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Enable or disable Remote Desktop

Updated: January 21, 2005

Applies To: Windows Server 2003, Windows Server 2003 R2, Windows Server 2003 with SP1, Windows Server 2003 with SP2

To enable or disable Remote Desktop

Using Group Policies (best practice)

  1. Open Group Policy.

  2. In Computer Configuration, Administrative Templates, Windows Components, Terminal Services, double-click the Allows users to connect remotely using Terminal Services setting.

  3. Do one of the following:

    • To enable Remote Desktop, click Enabled.

    • To disable Remote Desktop, click Disabled.

      If you disable Remote Desktop while users are connected to the target computers, the computers maintain their current connections, but will not accept any new incoming connections.

Important

When you enable Remote Desktop on a computer, you enable the capability for other users and groups to log on remotely to the computer. However, you must also decide which users and groups should be able to log on remotely, and then manually add them to the Remote Desktop Users group. For more information, see Enabling users to connect remotely to the server and Add users to the Remote Desktop Users group.

You should thoroughly test any changes you make to group Policy settings before applying them to users or computers. Fore more information about testing policy settings, see Resultant Set of Policy

Note

  • To perform this procedure, you must be a member of the Administrators group on the local computer, or you must have been delegated the appropriate authority. If the computer is joined to a domain, members of the Domain Admins group might be able to perform this procedure. As a security best practice, consider using Run as to perform this procedure.

  • Use the above procedure to configure the local Group Policy object. To change a policy for a domain or an organizational unit, you must log on to the primary domain controller as an administrator. Then, you must start Group Policy by using the Active Directory Users and Computers snap-in.

  • If the Allows users to connect remotely using Terminal Services Group Policy setting is set to Not Configured, the Enable Remote Desktop on this computer setting (on the Remote tab of the System Properties dialog box) on the target computers takes precedence. Otherwise, the Allows users to connect remotely using Terminal Services Group Policy setting takes precedence.

  • Be aware of the security implications of remote logons. Users who log on remotely can perform tasks as though they were sitting at the console. For this reason, you should ensure that the server is behind a firewall. For more information, see VPN servers and firewall configuration and Security information for IPSec.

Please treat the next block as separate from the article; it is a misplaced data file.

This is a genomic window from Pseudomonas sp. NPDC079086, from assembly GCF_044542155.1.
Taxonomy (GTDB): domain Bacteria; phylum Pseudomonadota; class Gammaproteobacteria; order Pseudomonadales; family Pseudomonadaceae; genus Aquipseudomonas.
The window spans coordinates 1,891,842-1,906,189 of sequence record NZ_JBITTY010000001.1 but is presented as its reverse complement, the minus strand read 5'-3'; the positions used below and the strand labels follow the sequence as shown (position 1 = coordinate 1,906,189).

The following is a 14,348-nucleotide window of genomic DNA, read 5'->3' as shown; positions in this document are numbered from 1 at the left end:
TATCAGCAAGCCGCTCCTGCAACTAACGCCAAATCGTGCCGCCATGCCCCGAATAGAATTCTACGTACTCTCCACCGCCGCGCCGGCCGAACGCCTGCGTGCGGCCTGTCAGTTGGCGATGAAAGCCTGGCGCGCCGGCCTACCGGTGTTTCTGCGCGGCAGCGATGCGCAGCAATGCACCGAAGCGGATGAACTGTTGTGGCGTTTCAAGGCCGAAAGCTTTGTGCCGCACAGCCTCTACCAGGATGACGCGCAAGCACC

• You should require all users who make remote connections to use a strong password. For more information, see Strong passwords.

  • Remote Desktop is disabled by default in Windows Server 2003 operating systems.

Using System Properties

  1. Open System in Control Panel.

  2. On the Remote tab, select or clear the Enable Remote Desktop on this computer check box, and then click OK.

Important   

When you enable Remote Desktop on a computer, you enable the capability for other users and groups to log on remotely to the computer. However, you must also decide which users and groups should be able to log on remotely, and then manually add them to the Remote Desktop Users group. For more information, see Enabling users to connect remotely to the server and Add users to the Remote Desktop Users group.

Note

  • You must be logged on as a member of the Administrators group to enable or disable Remote Desktop.

  • To open a Control Panel item, click Start, click Control Panel, and then double-click the appropriate icon.

  • Any configuration set with Group Policy overrides the configuration set by using System properties, as described in this procedure.

  • Be aware of the security implications of remote logons. Users who log on remotely can perform tasks as though they were sitting at the console. For this reason, you should ensure that the server is behind a firewall. For more information, see VPN servers and firewall configuration and Security information for IPSec.

  • You should require all users who make remote connections to use a strong password. For more information, see Strong passwords.

  • Remote Desktop is disabled by default in Windows Server 2003 operating systems.

Information about functional differences

  • Your server might function differently based on the version and edition of the operating system that is installed, your account permissions, and your menu settings. For more information, see Viewing Help on the Web.

See Also

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